Upcoming Japanese translations

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Upcoming Japanese translations

Muokkaaja: toukokuu 2, 8:26am

Hello everyone.

As new admin of this group I thought I'd create a thread for upcoming Japanese translations. Japanese literature, especially by women, has hit a feverish boom lately and it's hard to keep track of all the new releases. This thread does not require that only I post in it so please feel free to post upcoming translations you stumble upon.

This initial post will have a list of the books coming out in translation in the current year.

1) Natsuko Imamura: The Woman in the Purple Skirt (tr. Lucy North)
2) Mieko Kawakami : Heaven (tr. Sam Bett and David Boyd)
3) Haruki Murakami : First Person Singular: Stories (tr. Philip Gabriel)
4) Mizuki Tsujimura : Lonely Castle in the Mirror (tr. Philip Gabriel)
5) Izumi Suzuki : Terminal Boredom (tr. Polly Barton, Sam Bett, David Boyd, Daniel Joseph, Aiko Masubuchi and Helen O’Horan)
6) Misumi Kubo : So We Look to the Sky
7) Eto Mori : Colorful
8) Yoko Tawada : Three Streets
9) Minae Mizumura : An I-Novel (tr. Juliet Winters Carpenter)
10) Tahi Saihate : Astral Season, Beastly Season (tr. Kalau Almony)
11) Seishi Yokomizo : The Village of Eight Graves (tr. Bryan Karetnyk)

Muokkaaja: helmikuu 19, 3:40am

For 2021:

This article mentions 5 novels to look out for in 2021. This list includes some very prominent authors so I'm sure it'll be an exciting list for many. Italics are for the blurb given by the website.

1) Natsuko Imamura: The Woman in the Purple Skirt (tr. Lucy North)
This tells the story of an unhealthy relationship between two women known only as the titular woman in the purple skirt and the woman in the orange cardigan. Our protagonist, who lives in a rundown apartment and is all but destitute, follows a daily ritual of eating a cream bun in the park. She is watched, and eventually approached by the woman in the orange cardigan, who helps her into a hotel job and continues to manipulate her from the shadows.

This one won the Akutagawa Prize in 2019 and is a book I've had my eye on. Although, I recently looked at in Japanese and it looks to be a very easy read so I think I'll stick to the original.

2) Mieko Kawakami : Heaven (tr. Sam Bett and David Boyd)
This follows the tortured life of a teenage boy who is bullied relentlessly for his lazy eye. He resigns himself to his abuse but also finds kinship in a fellow classmate, a girl, who is going through the same routine of vicious bullying. This is a novel that explores the effects of bullying, the justifications of it and how bullying pervades our everyday lives. Most importantly, the book asks: why?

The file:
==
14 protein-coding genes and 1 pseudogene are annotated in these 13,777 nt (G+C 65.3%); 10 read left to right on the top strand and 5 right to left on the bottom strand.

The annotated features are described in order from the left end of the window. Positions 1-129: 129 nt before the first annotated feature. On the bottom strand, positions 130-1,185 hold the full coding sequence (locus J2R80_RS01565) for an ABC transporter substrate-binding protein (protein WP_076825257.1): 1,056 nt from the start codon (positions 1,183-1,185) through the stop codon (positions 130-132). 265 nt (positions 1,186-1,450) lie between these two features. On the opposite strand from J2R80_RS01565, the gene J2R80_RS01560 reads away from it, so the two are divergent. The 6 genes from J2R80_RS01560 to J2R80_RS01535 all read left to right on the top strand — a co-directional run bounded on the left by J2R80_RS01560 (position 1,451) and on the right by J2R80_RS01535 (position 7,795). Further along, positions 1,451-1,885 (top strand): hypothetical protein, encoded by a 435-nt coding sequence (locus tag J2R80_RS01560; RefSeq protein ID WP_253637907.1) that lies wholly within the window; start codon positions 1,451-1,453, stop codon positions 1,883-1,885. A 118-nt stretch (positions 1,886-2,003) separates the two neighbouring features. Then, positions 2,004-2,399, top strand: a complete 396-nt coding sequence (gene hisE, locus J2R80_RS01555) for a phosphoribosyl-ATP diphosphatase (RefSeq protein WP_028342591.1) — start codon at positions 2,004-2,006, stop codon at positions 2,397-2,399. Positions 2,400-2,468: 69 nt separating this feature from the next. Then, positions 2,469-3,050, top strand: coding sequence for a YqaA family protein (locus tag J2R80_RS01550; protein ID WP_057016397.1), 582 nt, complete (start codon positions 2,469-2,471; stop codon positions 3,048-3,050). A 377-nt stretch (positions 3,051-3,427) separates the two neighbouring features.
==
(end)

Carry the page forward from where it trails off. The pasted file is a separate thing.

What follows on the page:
I haven't read Breasts and Eggs yet but I recently purchased it in Japanese and am really looking forward to it. This also sounds great about a very common problem here in Japan, albeit once I haven't read yet about in literature form.

3) Haruki Murakami : First Person Singular: Stories (tr. Philip Gabriel)
This is a collection of eight stories very much aimed at longtime fans of Murakami’s work. Every story in this collection is a first-person narrative, told by classic Murakami protagonists, as well as by Murakami himself. This collection will feature all the staple tropes of Murakami: jazz music, magical realism, dreams, surrealism and more. It also blurs the lines between fiction and memoir, representing a new form of Murakami, an evolution of his iconic style.

I'm impressed with the speed at which this is coming out. I'm pretty sure it was on bookshelves here in Japan just last year! And so quickly after his last short story collection. Murakami is just too prolific to keep up with.

4) Mizuki Tsujimura : Lonely Castle in the Mirror (tr. Philip Gabriel)
This is a new Japanese novel that uses fantastic tropes and a fantasy setting as a loose backdrop to tell a compelling tale. This is a book about loneliness and what it takes to overcome it, forming connections as we go. The novel follows the lives of seven disconnected teenagers in modern-day Tokyo who are pulled into a fantastical land through their mirrors. The castle they arrive at is a truly magnificent and majestic place, but at its core is a puzzle they must solve. Freeing themselves means being granted a wish; failing to do so will result in their death.